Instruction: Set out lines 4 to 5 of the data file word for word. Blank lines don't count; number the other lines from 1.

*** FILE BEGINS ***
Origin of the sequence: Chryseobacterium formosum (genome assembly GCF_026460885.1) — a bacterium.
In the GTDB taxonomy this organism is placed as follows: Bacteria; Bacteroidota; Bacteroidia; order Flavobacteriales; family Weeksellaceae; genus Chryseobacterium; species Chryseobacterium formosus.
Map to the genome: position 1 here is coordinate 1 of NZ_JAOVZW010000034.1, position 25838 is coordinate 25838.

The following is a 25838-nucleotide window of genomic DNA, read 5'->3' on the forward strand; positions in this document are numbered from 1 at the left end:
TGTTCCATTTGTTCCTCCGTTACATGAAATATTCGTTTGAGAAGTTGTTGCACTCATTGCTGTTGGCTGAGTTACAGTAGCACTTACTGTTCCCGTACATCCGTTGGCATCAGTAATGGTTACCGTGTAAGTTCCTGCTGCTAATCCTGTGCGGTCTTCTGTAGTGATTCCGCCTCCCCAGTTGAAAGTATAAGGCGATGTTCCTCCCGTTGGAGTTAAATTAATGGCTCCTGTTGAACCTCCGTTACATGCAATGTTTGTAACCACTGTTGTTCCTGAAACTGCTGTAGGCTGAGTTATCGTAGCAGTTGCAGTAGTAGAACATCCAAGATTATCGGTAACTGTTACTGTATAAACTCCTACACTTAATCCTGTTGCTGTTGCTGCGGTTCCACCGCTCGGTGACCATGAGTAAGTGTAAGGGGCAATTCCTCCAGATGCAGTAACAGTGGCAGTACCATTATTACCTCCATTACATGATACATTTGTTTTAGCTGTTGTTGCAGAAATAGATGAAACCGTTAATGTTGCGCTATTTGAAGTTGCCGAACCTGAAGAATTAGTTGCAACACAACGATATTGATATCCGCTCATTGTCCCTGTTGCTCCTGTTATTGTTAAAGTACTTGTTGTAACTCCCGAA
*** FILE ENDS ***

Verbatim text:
The following is a 25838-nucleotide window of genomic DNA, read 5'->3' on the forward strand; positions in this document are numbered from 1 at the left end:
TGTTCCATTTGTTCCTCCGTTACATGAAATATTCGTTTGAGAAGTTGTTGCACTCATTGCTGTTGGCTGAGTTACAGTAGCACTTACTGTTCCCGTACATCCGTTGGCATCAGTAATGGTTACCGTGTAAGTTCCTGCTGCTAATCCTGTGCGGTCTTCTGTAGTGATTCCGCCTCCCCAGTTGAAAGTATAAGGCGATGTTCCTCCCGTTGGAGTTAAATTAATGGCTCCTGTTGAACCTCCGTTACATGCAATGTTTGTAACCACTGTTGTTCCTGAAACTGCTGTAGGCTGAGTTATCGTAGCAGTTGCAGTAGTAGAACATCCAAGATTATCGGTAACTGTTACTGTATAAACTCCTACACTTAATCCTGTTGCTGTTGCTGCGGTTCCACCGCTCGGTGACCATGAGTAAGTGTAAGGGGCAATTCCTCCAGATGCAGTAACAGTGGCAGTACCATTATTACCTCCATTACATGATACATTTGTTTTAGCTGTTGTTGCAGAAATAGATGAAACCGTTAATGTTGCGCTATTTGAAGTTGCCGAACCTGAAGAATTAGTTGCAACACAACGATATTGATATCCGCTCATTGTCCCTGTTGCTCCTGTTATTGTTAAAGTACTTGTTGTAACTCCCGAA